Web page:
‘Michael Masi was not thinking about Netflix’s rating in Abu Dhabi finale’

Michelle Foster
Lewis Hamilton and Max Verstappen start final lap. FIA F1 Abu Dhabi December 2021

Mercedes driver Lewis Hamilton and the Red Bull of Max Verstappen start the final lap of the 2021 season. Abu Dhabi December 2021

James Gay-Rees, the producer of Netflix’s tennis docuseries Break Point, has rubbished the idea that Michael Masi was taking playing to the cameras when he made his controversial call at the 2021 Abu Dhabi title-decider.

The events of that Sunday, from Christian Horner’s “let them race” to Toto Wolff’s “no, Michael, no!” to Masi’s “it’s called motor racing”, a lot has been said about the 2021 season-ending Abu Dhabi Grand Prix.

The title-decider was the last race in which Masi was the FIA race director, the Australian leaving the position after facing a barrage of criticism for his controversial – and unprecedented – decision to only let the cars between race leader Hamilton and second placed Max Verstappen unlap themselves.

That was five of the lapped cars, the other three told to hold station because there wasn’t enough time for them all to make their way past the leaders meaning the race – and the title fight – would have finished behind the Safety Car.

While Red Bull celebrated, Mercedes fumed with other drivers also voicing their opinions.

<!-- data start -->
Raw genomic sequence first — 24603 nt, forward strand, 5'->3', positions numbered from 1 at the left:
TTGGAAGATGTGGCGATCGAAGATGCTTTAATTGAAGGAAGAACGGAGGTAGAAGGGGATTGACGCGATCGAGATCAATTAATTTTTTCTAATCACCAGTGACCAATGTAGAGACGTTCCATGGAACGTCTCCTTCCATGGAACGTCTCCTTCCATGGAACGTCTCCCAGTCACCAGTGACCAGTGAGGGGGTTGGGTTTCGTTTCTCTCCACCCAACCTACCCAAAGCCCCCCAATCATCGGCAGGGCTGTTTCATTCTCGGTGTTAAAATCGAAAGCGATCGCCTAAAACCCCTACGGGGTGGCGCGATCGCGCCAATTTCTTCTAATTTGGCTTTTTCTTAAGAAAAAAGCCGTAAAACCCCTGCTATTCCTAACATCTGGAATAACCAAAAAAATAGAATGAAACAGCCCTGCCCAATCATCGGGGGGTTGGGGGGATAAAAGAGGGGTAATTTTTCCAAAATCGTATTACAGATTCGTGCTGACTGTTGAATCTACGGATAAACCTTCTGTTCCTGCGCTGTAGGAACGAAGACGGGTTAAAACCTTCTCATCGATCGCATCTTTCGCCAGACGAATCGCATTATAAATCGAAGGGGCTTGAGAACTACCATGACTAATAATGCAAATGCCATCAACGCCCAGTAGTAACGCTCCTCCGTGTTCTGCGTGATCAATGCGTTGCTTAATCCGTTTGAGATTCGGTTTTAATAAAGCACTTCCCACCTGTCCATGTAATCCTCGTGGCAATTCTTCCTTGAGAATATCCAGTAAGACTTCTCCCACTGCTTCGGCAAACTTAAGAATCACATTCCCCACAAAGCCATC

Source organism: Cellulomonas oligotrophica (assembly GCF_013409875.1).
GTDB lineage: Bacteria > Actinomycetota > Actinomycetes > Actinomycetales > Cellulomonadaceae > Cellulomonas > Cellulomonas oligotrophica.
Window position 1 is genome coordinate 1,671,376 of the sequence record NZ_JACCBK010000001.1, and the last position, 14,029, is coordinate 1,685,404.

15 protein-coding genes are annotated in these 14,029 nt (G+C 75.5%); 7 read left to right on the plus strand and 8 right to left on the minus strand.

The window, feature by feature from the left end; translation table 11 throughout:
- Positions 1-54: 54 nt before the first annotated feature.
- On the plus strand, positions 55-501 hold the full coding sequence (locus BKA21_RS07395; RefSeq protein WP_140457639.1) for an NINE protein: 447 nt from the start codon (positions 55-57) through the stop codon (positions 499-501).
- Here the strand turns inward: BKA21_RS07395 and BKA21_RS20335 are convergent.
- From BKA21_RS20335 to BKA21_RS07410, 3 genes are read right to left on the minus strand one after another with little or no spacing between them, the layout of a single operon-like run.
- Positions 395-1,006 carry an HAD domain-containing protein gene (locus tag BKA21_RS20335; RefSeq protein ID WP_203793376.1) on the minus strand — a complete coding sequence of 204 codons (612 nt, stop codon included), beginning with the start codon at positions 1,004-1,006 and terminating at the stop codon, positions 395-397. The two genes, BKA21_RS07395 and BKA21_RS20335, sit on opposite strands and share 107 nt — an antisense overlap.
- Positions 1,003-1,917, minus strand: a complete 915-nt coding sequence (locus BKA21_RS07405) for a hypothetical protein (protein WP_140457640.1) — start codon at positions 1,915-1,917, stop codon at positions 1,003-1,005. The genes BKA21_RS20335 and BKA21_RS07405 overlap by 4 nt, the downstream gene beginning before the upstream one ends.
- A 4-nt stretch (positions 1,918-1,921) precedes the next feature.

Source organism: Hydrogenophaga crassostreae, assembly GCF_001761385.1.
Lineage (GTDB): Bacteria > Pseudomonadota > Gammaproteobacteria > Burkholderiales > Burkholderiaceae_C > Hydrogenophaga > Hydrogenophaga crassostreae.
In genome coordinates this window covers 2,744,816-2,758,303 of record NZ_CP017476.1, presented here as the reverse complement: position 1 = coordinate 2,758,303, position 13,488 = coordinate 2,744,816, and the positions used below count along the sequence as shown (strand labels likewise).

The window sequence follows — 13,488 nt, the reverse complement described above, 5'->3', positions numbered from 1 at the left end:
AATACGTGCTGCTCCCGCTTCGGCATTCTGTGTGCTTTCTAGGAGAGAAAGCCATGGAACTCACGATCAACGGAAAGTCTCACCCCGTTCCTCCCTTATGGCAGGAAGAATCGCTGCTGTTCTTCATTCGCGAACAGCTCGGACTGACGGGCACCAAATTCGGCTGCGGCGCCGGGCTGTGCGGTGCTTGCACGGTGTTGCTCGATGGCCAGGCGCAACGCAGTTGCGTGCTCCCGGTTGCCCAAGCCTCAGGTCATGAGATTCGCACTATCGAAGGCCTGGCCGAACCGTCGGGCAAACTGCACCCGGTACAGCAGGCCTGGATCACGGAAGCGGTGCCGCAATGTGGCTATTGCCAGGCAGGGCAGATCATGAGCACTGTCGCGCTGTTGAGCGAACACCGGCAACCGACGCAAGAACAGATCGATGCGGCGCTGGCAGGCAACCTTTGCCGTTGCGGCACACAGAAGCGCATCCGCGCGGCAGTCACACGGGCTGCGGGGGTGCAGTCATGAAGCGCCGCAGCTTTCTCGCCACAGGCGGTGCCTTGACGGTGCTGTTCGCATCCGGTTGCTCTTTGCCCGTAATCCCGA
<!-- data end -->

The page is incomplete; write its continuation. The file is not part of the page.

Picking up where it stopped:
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Carlos Sainz, who was running third at the start of the final lap and had lapped cars between himself and Verstappen ahead, called it “unfair” and a “strange” decision while McLaren’s Lando Norris felt Masi was playing to the cameras.

He said: “It was obviously made to be a fight, it was for the TV of course, it was for the result.”

However, Gay-Rees has rubbished that suggestion.

Producing Break Point, the tennis docuseries hoping to capitalise on Drive to Survive’s popularity, he doesn’t for a moment believe Masi was thinking about the ratings.

“I think [Masi] was just under a lot of pressure and got things slightly wrong,” he told The Guardian.

“I don’t think he was thinking ‘What does Netflix want?'”

Gay-Rees, who also produced 2010 docufilm Senna, believes the popularity of Netflix’s spate of sport’s docuseries stems from an “appetite among audiences to go beyond the broadcast version of sport.

“There’s a massive curiosity about elite athletes and a desire to understand sport in a different way, to see the personal investment by going behind the curtain.”

Netflix’s docuseries Drive to Survive has been credited with creating a new audience of Formula 1 fans, not only driving the younger market but also the American.

However, it has not been without controversy.

Reigning World Champion Max Verstappen refused to participate as he felt Netflix was blurring the lines by creating rivalries that weren’t there and damaging reputations by doing so.

He did sit in front of the camera last year, giving the network an interview. He says he hopes they are “going to use it well.”

“I don’t know when I am going to watch it but I hope I will be happy after watching it,” he said.

“I know it is important to F1 for growing the sport in general.”